A failing grade

When reading CERT advisories in the ICS space I used to skim to the CVSS score as a quick way to assess what the vuln was. I rarely like what I see when I think about the actual vulnerability to which the score is applied.

CVSS, or the Common Vulnerability Scoring System, is meant to provide an abbreviated summary of a vulnerability.  Chiefly, it is a means to quickly convey how serious a vulnerability is by showing both how easy a vulnerability is to exploit, as well as what the impacts of exploitation are.

There are two big problems with CVSS in the ICS space.  For starters, it doesn’t tell us much about the ICS impact of a vulnerability (whether a bug can cause a loss of view or a loss of control for a control system would be nice to know).  More importantly, the scores published in official advisories are often just plain wrong.

The latest example of this would be the Garrettcom Magnum switch advisory, released only a few weeks ago.

One of the discoverers, Ashish Kamble, has a good technical summary of the vulnerabilities here: https://community.qualys.com/blogs/securitylabs/2015/06/16/device-vulnerabilities-fixed-garrettcom-magnum-series .

There are a few interesting issues, chiefly surrounding how Ashish’ writeups conflict with the ICS-CERT advisory:

– The ICS-CERT advisory states that CVE-2015-3959 (hardcoded password for the ‘factory’ account) is exploitable via serial access only.  If we read Ashish Kamble’s advisory above, this does not appear to be the case.  Ashish gives this particular bug an access vector of “Network” while ICS-CERT once again defers to the vendor and states that it is only accessible locally. (GarrettCom says it is only locally exploitable via Serial). Who is right?

– The ICS-CERT advisory gives the hardcoded SSH private key a CVSS score of 4.3.  Supposedly this is because there is a Medium ‘access complexity’ for exploitation(1). There is also supposedly no Integrity of Availability impact associated with this account(2).

– CVSS itself does not take into account control systems layout.  The Access Vector requirement is limited to ‘local’, ‘adjacent network’, and ‘network’.  This isn’t really a failing of CVSS (the scoring system is meant to motivate end users into better protecting vulnerable systems), but it is a common misconception in the ICS security space that CVSS scores somehow consider a typical network architecture when rating the access vector.

1 This bit makes no sense if you read the access complexity definitions in the NIST CVSS guide, which state that a ‘medium’ access complexity level means a misconfiguration or uncommon configuration is the only way to exploit the system.  A hardcoded SSH private key which allows remote ‘admin’ login is not a misconfiguration on the part of the end user — the end user has no control of it all!

2 A thought exercise: assume that we log in to a managed switch with admin credentials and disable all of the ethernet ports and change the configuration of the switch itself so as not to be reachable on the network.  What is the Availability impact of that?  (Hint: the answer is, ‘Complete loss of availability’).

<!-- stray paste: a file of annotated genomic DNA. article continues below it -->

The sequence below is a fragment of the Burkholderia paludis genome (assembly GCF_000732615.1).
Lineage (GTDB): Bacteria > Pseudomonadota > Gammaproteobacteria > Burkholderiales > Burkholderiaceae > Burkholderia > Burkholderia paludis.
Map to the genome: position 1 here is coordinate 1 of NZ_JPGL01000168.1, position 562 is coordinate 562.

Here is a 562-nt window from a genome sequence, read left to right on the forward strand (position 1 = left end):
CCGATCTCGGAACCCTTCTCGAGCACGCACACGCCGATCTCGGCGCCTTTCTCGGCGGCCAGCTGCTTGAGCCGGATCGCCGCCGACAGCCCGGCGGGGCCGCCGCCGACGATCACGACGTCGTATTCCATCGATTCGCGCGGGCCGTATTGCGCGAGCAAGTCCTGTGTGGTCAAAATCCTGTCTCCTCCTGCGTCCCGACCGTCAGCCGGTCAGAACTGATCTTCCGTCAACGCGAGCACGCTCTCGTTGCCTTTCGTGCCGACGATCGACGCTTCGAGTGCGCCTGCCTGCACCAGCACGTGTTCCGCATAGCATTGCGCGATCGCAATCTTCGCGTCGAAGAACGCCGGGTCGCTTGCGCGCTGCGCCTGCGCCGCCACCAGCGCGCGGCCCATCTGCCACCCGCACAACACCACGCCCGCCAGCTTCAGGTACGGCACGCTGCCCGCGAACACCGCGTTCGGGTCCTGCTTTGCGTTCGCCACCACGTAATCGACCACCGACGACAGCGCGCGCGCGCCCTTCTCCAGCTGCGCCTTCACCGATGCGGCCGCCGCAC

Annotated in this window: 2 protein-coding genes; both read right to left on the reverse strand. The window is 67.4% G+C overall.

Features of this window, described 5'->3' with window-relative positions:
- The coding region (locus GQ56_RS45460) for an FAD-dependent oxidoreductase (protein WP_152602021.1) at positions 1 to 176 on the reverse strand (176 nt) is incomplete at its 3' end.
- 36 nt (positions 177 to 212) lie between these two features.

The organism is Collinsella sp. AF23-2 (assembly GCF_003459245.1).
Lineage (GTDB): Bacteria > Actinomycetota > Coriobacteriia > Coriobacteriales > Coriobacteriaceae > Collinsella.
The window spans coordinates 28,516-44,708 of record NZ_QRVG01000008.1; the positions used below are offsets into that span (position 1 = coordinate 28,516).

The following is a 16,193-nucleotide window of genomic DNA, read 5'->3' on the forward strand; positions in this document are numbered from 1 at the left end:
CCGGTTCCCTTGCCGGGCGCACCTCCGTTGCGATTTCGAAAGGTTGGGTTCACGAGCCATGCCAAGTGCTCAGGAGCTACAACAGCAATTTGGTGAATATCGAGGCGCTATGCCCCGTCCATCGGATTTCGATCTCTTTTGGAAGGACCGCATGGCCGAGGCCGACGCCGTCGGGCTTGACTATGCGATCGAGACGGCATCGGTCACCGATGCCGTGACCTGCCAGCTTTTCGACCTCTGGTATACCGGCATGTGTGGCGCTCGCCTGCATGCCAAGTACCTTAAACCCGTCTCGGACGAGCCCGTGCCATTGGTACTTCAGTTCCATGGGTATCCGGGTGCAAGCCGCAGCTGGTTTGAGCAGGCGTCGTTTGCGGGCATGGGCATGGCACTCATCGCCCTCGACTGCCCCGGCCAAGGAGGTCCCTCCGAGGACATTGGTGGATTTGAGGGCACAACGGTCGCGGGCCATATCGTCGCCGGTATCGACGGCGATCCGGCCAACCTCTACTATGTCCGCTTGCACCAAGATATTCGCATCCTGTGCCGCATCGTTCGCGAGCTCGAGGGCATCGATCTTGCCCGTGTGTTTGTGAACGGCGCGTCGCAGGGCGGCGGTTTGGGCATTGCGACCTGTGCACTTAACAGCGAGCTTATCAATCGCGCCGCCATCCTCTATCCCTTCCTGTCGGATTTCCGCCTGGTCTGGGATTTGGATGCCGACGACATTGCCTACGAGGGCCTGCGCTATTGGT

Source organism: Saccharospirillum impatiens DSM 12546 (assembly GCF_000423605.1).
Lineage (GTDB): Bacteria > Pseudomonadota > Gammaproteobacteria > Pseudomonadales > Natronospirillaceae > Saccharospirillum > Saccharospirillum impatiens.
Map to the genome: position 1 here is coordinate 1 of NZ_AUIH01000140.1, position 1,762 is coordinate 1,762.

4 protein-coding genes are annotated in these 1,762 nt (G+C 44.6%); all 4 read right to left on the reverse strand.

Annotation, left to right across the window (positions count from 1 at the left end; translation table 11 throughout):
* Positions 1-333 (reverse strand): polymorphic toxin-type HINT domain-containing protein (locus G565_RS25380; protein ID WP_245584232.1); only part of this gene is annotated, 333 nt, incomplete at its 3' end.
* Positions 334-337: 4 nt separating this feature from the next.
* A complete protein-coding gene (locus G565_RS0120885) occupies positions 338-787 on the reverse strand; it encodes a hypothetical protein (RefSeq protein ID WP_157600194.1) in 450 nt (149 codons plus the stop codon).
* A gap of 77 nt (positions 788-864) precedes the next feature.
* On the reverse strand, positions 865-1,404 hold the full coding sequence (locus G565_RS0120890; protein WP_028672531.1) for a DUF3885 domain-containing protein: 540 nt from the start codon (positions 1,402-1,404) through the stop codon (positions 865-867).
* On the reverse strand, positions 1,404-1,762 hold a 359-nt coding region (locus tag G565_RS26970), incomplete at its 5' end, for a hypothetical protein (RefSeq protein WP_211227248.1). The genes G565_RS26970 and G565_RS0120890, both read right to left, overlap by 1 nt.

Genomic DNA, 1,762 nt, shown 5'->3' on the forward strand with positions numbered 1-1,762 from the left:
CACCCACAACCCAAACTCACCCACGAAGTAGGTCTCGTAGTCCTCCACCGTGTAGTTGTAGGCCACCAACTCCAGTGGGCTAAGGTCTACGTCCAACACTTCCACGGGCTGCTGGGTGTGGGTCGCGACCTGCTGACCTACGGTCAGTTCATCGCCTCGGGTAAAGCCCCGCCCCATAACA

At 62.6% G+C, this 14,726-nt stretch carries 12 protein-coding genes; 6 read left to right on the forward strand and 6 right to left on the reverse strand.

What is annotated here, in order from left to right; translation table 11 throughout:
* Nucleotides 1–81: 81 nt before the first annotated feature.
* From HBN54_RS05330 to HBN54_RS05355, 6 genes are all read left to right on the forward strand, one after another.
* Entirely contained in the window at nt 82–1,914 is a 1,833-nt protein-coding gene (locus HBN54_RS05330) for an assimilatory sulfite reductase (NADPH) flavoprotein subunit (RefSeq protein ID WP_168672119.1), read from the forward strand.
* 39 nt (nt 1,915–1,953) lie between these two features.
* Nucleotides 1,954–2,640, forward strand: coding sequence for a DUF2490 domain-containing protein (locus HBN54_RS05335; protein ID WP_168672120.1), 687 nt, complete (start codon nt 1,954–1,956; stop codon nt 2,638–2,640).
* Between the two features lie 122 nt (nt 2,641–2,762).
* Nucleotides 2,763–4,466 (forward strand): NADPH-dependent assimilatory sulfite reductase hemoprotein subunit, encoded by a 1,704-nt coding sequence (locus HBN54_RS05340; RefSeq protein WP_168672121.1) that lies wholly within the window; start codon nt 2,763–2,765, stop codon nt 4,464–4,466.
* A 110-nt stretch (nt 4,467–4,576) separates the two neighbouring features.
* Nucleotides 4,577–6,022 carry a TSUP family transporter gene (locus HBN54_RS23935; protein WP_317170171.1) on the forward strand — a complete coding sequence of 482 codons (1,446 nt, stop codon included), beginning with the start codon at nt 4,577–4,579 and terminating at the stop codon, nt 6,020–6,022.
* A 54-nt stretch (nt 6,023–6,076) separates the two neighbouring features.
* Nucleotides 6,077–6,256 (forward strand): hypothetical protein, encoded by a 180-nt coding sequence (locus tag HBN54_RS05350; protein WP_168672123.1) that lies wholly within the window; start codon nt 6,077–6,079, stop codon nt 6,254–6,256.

Towards a Better Way

In the ICS space, availability trumps all.  But…what is availability, anyway?  For a safety-critical process, a loss of view of the process (or process component) is enough to cause a big problem for most operators.  For example if a mining operation loses the ability to view data from its landslide sensors, it may cease operations until the view is restored. That is a big impact. For other control system components, it is probably no big deal. For example a tank water level sensor being unreadable may not be a big deal if field workers can just as easily keep an eye on things.

Likewise for controllability of a process.  Some ICS will absolutely need the ability to remotely operate equipment; others may live without any remote control over their process for short periods.

Quickly determining what, if any, view and control impact a vulnerability has on a process can let the operator more quickly decide what patches to apply or what compensating control to put into place surrounding a vulnerable component.

If I were king for a day, I would categorize vulnerabilities like this:

Loss of View: None = No impact.  Partial = Ability to cause a system outage in which the operator will be aware that there *is* an outage.  Complete = Ability to cause a system outage which is masked from the operator.

Loss of Control: None = No impact.  Prevent = Prevent operators from controlling the components.  Control = Remotely operate the component. (Note: it is possible to have LoC:PC as a score, meaning that the attacker is able to have exclusive control of the device via the vulnerability).

As with CVSS itself, these scores would not take into account the network layout.  I’d love to do so, but I think that it would only help end users who were strictly following one particular security model.

Of course, someone else in the world must be thinking about ICS-specific vulnerability scoring metrics (right?  someone?). Labs is beginning to highlight these impact metrics on our own reports for clients, I can only hope that we are not alone in doing so.

If such a metric is ever encoded in a version of a public Industrial Vulnerability Scoring System (IVSS), we can work on more accurately applying the scores to vulnerabilities themselves.

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